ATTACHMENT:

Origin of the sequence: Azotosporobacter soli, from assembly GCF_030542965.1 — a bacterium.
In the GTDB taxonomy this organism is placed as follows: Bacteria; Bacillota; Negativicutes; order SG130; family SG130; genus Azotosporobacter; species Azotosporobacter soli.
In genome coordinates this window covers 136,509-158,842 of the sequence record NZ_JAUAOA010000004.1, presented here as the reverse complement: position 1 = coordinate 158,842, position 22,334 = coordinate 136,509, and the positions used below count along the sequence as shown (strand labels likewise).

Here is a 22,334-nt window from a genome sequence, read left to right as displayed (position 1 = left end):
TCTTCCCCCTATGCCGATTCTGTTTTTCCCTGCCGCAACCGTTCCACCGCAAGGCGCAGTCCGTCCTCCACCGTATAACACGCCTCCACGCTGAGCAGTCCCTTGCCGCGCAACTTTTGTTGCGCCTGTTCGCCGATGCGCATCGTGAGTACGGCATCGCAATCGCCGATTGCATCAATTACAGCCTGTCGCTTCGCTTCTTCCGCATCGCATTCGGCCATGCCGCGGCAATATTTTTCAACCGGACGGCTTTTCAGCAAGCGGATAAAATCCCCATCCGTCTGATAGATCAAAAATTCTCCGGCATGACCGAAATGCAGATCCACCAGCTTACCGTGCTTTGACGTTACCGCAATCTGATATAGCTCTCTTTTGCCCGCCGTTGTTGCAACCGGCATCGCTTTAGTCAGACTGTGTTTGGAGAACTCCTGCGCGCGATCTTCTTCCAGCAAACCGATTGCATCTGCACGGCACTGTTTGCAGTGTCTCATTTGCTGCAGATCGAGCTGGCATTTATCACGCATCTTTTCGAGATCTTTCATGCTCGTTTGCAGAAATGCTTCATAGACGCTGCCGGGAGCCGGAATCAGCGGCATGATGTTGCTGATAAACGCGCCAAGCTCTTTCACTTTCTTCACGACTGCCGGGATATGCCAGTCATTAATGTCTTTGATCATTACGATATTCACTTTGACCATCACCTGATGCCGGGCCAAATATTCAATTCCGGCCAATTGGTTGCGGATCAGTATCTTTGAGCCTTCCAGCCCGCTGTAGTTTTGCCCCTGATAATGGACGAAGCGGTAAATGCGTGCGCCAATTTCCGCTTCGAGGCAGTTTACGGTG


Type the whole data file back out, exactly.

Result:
Origin of the sequence: Azotosporobacter soli, from assembly GCF_030542965.1 — a bacterium.
In the GTDB taxonomy this organism is placed as follows: Bacteria; Bacillota; Negativicutes; order SG130; family SG130; genus Azotosporobacter; species Azotosporobacter soli.
In genome coordinates this window covers 136,509-158,842 of the sequence record NZ_JAUAOA010000004.1, presented here as the reverse complement: position 1 = coordinate 158,842, position 22,334 = coordinate 136,509, and the positions used below count along the sequence as shown (strand labels likewise).

Here is a 22,334-nt window from a genome sequence, read left to right as displayed (position 1 = left end):
TCTTCCCCCTATGCCGATTCTGTTTTTCCCTGCCGCAACCGTTCCACCGCAAGGCGCAGTCCGTCCTCCACCGTATAACACGCCTCCACGCTGAGCAGTCCCTTGCCGCGCAACTTTTGTTGCGCCTGTTCGCCGATGCGCATCGTGAGTACGGCATCGCAATCGCCGATTGCATCAATTACAGCCTGTCGCTTCGCTTCTTCCGCATCGCATTCGGCCATGCCGCGGCAATATTTTTCAACCGGACGGCTTTTCAGCAAGCGGATAAAATCCCCATCCGTCTGATAGATCAAAAATTCTCCGGCATGACCGAAATGCAGATCCACCAGCTTACCGTGCTTTGACGTTACCGCAATCTGATATAGCTCTCTTTTGCCCGCCGTTGTTGCAACCGGCATCGCTTTAGTCAGACTGTGTTTGGAGAACTCCTGCGCGCGATCTTCTTCCAGCAAACCGATTGCATCTGCACGGCACTGTTTGCAGTGTCTCATTTGCTGCAGATCGAGCTGGCATTTATCACGCATCTTTTCGAGATCTTTCATGCTCGTTTGCAGAAATGCTTCATAGACGCTGCCGGGAGCCGGAATCAGCGGCATGATGTTGCTGATAAACGCGCCAAGCTCTTTCACTTTCTTCACGACTGCCGGGATATGCCAGTCATTAATGTCTTTGATCATTACGATATTCACTTTGACCATCACCTGATGCCGGGCCAAATATTCAATTCCGGCCAATTGGTTGCGGATCAGTATCTTTGAGCCTTCCAGCCCGCTGTAGTTTTGCCCCTGATAATGGACGAAGCGGTAAATGCGTGCGCCAATTTCCGCTTCGAGGCAGTTTACGGTG